We'll begin with arpeggios for major and minor triads, and also try some examples based around major 7, minor 7 and dominant 7 arpeggios. These arpeggios can be expressed as formulas, using numbers to indicate degrees of a major scale:
Major triad: 1–3–5
Major 7: 1–3–5–7
Dominant 7: 1–3–5–b7
Minor Triad: 1–b3–5
Minor 7: 1–b3–5–b7
These formulas will be important when we discuss some of the single-string arpeggios.
One way many guitarists learn arpeggios is by playing some of the sweep-picking shapes made popular by shredders. Ex. 1 and Ex. 2 show two of these: A minor and A major patterns, respectively. The problem with these patterns is that they tend to sound predictable and lack musicality—similar to running straight up and down a scale. So why are players attracted to them? Well, once a guitarist develops an ability to sweep pick, these patterns allow a convenient way to play some very fast and "impressive" ideas.
Instead of relying on these typical patterns, let's instead look at some more creative ways to employ arpeggios in our soloing. To do this, I'll examine concepts embraced by a few of my favorite players through the years. The first idea was popularized by the great Guthrie Govan, but has also been used by Shawn Lane and Glenn Proudfoot, both of whom frequently apply it to diminished 7 arpeggios (1–b3–b5–bb7).
This concept involves playing arpeggios along one string, sometimes with the help of tapping. This technique can be simple to execute, once you understand how the intervals of each arpeggio are distributed along the string in relation to a given root note.
Let's say our root note is E at the 12th fret of the 6th string. We can easily locate our other needed intervals to complete the arpeggio by knowing a few simple relationships. Here's a handy list:
One fret below the root: 7
Four frets above the root: 3
Seven frets above the root: 5
Those four intervals create a nice major 7 arpeggio along a single string. You'll notice in Ex. 3 that to play the 5 at the 19th fret, I use right-hand tapping as Guthrie often does. The great thing about this way of viewing these arpeggios is that regardless of what string or fret our root note is on, these interval relationships remain the same relative to it.
The wonderful thing about visualizing the intervals this way is that it's simple to alter the major 7 intervals to create other arpeggios ... a minor 7 arpeggio, for instance. If you look at the formulas above, you'll notice that the only difference is the 3 and 7 are lowered by a half-step—one fret—in a minor 7 arpeggio. In Ex. 4, we take the major 7 shape from Ex. 3 and lower the 3 and 7 by a single fret.
Ex. 5 shows how we can use the same concept to create dominant 7 arpeggios by simply using a combination of the major 7 and minor 7 patterns we've already discussed. The dominant 7 chord and its arpeggio consist of the root, 3, 5, and b7. If we arrange these intervals along the string the way we did before, we get the pattern below.
Once you have these patterns under your fingers, you'll find ways to move them around into longer sequences. One way to do this is by using a simple octave-up concept. Move the pattern you've just played on the 6th string to the 4th string and shift it up two frets to produce the identical notes an octave higher. Ex. 6 is a fun little musical line that includes a "hammer-on from nowhere" when crossing over to the 4th string. Try to play that first note on the 4th string at the same volume as the other notes. After mastering this, you'll have a very fluid (and fast) way to perform some less-typical arpeggio patterns.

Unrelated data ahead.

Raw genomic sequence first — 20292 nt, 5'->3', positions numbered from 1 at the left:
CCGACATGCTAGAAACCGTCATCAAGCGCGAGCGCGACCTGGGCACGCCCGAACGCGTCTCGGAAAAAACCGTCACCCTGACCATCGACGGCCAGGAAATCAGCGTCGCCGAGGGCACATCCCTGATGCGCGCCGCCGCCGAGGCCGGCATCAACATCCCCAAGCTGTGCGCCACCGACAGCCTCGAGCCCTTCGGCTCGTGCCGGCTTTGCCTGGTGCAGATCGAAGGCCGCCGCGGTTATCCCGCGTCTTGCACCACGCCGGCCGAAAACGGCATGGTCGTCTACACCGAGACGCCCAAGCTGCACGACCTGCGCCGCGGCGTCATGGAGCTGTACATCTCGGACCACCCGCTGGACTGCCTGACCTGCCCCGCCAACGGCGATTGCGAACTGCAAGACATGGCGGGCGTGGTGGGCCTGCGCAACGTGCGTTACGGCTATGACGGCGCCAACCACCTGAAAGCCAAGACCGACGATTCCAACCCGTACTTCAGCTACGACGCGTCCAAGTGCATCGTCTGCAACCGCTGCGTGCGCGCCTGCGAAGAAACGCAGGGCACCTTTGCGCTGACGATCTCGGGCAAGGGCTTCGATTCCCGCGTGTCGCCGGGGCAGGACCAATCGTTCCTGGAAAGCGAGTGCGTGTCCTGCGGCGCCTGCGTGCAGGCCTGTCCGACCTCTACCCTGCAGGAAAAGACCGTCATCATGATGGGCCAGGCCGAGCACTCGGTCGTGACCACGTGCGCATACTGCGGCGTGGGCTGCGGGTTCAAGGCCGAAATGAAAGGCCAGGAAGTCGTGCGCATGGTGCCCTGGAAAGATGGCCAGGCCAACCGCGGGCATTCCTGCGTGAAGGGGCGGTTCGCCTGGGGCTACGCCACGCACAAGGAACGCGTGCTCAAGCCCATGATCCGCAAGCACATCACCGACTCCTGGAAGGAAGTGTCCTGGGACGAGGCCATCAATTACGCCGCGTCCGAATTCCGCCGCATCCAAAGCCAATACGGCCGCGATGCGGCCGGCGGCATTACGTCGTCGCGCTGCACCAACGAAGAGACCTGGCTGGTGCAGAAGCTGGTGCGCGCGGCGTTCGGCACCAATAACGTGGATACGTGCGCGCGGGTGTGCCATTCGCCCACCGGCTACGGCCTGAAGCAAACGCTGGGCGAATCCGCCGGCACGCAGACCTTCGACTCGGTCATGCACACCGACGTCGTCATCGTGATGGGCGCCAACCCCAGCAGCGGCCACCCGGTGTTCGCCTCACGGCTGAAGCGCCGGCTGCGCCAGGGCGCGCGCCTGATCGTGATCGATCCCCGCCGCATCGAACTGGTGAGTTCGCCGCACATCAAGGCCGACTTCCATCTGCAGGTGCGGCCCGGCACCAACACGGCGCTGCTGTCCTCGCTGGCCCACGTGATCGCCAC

For those brave souls who like to push the boundaries, Ex. 7 shows how we can take this even further. Because our original arpeggio line started out on the 6th string, it allows us the unique ability to simply repeat the same notes on the same frets up on the 1st string. This gives us a fluid three-octave arpeggio pattern. Again, make sure you're keeping the volume of the hammered notes even and consistent. This example is reminiscent of the line played by Guthrie Govan in his incredible tune, "Wonderful Slippery Thing."
The Guitar Gods - Guthrie Govan: "Wonderful Slippery Thing"
So there you have it—a compelling and somewhat different concept for playing arpeggios that you can apply to your solos. Start by slowly playing these patterns until they're effortless. At that point, you'll be surprised how easy it is to weave these sounds into your lead lines at will. Good luck with them!
The next evolution of Govan's popular signature model.
Scottsdale, AZ (August 11, 2016) -- As a preeminent modern virtuoso, U.K. guitar master Guthrie Govan dazzles all who hear his playing. Charvel spent two years of meticulous development with Govan to first introduce his Guthrie Govan signature model in 2014, and itâ€™s the ultimate ultra-pro guitar. Loaded with special features and high-performance appointments, it's truly the ideal expression of Govan's artistry rendered in distinctive Charvel form.
Now for fall 2016, Charvel is offering a limited run of the Guthrie Govan Signature model that shares many of the unique features of his original model, but in a handsome Britannica Red finish trimmed with a black burst.
The San Dimas body has a beautiful bird's-eye maple top with a thin clear matte finish and a specially contoured heel (sans neck plate) for easy access to the upper reaches of the fingerboard. The bolt-on neck is quartersawn flame maple with a "caramelized" heat and drying treatment that makes it sound and feel much older, with graphite reinforcement, hand-rubbed urethane gel on the back of the neck and a convenient truss rod adjustment wheel at the body end. Most unusually for a San Dimas model, the compound-radius (12"-16") flame-maple fingerboard spans two octaves, with the same caramelized treatment as the neck, 24 jumbo stainless steel frets and special maple dot inlays with ebony borders.
Other premium features include three specially wound Charvel custom MF pickups arranged in a versatile HSH configuration with five-way switching for the expansive tonal openness and dynamic sensitivity that Govan demands, two domed control knobs (master volume, master tone), U.S.-made recessed Charvel locking tremolo bridge with Tremol-No unit and oversized brass block, bone nut, chrome hardware and 25.5" scale length.